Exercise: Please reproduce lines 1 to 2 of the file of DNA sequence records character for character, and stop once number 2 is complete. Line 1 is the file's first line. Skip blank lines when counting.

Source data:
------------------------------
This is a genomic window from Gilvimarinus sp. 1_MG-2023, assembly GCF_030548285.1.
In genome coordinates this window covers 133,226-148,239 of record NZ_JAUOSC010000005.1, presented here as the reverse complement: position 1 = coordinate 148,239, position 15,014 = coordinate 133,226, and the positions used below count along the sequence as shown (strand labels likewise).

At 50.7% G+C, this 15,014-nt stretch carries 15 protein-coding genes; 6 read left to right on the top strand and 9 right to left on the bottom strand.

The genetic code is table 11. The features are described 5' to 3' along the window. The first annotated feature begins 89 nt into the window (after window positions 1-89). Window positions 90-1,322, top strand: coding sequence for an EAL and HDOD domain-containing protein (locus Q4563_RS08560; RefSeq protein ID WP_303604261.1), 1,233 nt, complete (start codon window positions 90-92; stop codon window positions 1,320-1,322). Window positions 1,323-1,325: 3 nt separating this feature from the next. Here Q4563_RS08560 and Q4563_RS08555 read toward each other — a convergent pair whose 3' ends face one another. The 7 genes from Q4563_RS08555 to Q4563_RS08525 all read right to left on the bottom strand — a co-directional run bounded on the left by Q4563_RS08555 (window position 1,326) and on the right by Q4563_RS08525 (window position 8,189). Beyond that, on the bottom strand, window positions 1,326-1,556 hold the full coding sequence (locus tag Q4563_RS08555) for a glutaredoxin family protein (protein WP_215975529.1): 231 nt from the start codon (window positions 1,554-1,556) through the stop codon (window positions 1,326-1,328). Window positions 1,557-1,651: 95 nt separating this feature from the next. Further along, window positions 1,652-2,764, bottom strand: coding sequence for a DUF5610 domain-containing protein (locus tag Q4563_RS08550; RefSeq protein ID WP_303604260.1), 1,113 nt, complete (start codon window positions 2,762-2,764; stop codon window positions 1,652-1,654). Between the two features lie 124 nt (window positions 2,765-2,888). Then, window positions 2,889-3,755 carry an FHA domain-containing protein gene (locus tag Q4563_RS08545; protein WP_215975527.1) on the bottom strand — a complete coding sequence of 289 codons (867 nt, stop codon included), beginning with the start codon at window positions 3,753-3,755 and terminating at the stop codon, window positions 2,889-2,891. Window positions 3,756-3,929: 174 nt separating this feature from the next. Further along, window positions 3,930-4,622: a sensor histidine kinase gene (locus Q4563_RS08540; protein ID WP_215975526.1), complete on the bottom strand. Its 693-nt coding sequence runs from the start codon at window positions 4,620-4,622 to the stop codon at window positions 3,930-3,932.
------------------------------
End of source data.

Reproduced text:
This is a genomic window from Gilvimarinus sp. 1_MG-2023, assembly GCF_030548285.1.
In genome coordinates this window covers 133,226-148,239 of record NZ_JAUOSC010000005.1, presented here as the reverse complement: position 1 = coordinate 148,239, position 15,014 = coordinate 133,226, and the positions used below count along the sequence as shown (strand labels likewise).